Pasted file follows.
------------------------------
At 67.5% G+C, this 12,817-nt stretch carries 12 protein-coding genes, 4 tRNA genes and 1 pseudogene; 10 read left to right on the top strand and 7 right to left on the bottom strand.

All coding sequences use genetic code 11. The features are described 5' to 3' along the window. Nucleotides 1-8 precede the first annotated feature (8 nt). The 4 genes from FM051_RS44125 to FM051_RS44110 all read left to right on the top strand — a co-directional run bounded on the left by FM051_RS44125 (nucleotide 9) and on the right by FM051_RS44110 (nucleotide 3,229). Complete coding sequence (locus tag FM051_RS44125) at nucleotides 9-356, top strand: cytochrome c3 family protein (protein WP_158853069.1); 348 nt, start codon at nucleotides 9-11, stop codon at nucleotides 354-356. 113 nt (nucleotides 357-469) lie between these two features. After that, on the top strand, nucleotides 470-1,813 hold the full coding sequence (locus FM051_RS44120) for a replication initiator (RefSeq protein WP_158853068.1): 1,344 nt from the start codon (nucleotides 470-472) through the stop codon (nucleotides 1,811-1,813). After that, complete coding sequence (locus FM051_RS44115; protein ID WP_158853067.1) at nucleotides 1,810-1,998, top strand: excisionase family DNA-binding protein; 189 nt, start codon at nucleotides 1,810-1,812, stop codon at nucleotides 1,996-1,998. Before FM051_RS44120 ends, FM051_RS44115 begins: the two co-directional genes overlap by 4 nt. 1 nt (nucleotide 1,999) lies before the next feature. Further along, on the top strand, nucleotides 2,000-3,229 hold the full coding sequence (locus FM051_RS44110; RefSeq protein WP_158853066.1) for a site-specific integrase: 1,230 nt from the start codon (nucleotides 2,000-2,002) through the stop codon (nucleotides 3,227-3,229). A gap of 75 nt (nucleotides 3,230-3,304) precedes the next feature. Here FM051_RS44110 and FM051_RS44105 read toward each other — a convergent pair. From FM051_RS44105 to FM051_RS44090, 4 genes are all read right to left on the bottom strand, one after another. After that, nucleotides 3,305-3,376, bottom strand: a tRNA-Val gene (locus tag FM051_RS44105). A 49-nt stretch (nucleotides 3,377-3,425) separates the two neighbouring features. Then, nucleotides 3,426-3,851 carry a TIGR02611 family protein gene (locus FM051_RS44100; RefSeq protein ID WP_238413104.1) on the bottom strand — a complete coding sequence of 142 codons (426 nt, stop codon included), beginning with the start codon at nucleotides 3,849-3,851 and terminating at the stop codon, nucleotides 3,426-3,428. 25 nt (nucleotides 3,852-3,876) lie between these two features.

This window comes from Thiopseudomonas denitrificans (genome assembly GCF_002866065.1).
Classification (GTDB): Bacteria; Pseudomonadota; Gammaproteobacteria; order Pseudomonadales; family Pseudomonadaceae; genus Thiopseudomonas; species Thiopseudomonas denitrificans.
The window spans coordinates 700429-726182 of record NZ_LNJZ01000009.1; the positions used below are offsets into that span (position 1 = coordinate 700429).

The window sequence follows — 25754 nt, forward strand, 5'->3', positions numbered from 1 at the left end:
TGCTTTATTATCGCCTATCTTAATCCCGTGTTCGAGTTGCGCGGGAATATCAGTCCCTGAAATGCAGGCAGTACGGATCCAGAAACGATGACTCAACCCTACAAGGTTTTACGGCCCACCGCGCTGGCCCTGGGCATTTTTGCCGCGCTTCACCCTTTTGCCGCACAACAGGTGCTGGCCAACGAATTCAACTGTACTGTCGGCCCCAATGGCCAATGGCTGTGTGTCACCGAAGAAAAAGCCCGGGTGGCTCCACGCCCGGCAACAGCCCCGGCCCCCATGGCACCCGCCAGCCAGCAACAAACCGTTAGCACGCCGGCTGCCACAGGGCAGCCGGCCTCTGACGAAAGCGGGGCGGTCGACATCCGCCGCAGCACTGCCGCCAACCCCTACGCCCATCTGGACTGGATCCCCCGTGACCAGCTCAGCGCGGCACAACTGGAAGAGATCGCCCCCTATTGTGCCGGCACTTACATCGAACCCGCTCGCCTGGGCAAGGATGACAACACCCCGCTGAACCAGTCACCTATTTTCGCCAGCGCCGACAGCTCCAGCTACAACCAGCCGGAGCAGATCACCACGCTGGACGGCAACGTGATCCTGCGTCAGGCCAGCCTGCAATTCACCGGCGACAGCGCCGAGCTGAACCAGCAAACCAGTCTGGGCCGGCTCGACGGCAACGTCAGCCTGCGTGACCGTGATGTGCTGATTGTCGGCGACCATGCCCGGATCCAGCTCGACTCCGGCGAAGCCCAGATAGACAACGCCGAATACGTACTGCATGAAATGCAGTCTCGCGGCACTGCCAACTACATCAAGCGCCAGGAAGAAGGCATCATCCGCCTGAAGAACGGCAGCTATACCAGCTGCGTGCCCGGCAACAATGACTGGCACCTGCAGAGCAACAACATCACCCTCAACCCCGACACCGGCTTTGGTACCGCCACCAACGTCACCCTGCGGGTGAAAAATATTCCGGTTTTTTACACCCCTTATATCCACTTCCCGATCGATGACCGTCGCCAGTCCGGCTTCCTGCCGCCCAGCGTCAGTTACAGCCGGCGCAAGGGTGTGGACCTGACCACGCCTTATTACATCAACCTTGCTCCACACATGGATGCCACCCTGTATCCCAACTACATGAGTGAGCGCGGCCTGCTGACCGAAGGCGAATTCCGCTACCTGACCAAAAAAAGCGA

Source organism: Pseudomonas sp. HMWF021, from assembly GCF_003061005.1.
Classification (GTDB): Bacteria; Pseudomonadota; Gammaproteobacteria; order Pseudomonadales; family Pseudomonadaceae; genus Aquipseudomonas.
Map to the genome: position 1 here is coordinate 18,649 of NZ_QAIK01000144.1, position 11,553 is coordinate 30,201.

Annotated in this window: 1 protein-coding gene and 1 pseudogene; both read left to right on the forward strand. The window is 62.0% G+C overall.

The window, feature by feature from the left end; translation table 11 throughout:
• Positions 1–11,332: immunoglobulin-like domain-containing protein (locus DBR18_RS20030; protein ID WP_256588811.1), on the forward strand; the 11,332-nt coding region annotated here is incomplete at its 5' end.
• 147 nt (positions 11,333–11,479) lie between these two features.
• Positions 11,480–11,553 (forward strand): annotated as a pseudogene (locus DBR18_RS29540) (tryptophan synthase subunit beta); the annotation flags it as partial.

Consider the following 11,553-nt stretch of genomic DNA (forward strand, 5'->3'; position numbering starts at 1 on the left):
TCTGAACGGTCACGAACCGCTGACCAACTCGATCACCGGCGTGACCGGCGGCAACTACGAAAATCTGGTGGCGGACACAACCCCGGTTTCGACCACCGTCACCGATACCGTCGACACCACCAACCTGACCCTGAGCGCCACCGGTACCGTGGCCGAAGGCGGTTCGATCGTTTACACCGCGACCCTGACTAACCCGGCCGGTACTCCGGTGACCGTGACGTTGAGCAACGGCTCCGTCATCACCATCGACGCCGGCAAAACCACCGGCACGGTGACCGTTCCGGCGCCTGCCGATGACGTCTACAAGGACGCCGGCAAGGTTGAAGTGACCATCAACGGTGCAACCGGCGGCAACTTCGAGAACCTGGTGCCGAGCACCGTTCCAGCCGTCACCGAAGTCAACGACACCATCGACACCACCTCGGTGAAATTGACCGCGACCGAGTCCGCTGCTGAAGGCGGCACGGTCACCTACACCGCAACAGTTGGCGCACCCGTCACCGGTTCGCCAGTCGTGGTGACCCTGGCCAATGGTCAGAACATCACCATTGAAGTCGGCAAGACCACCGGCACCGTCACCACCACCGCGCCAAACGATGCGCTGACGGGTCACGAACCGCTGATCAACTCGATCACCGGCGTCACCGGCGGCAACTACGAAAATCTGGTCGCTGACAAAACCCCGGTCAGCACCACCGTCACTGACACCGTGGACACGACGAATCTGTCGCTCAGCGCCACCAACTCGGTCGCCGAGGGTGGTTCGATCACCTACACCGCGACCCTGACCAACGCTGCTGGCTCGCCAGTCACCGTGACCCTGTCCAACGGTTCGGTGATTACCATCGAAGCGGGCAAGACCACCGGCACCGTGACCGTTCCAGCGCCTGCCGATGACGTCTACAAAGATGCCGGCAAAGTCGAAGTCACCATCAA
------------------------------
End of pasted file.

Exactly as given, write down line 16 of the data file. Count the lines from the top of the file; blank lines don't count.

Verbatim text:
Consider the following 11,553-nt stretch of genomic DNA (forward strand, 5'->3'; position numbering starts at 1 on the left):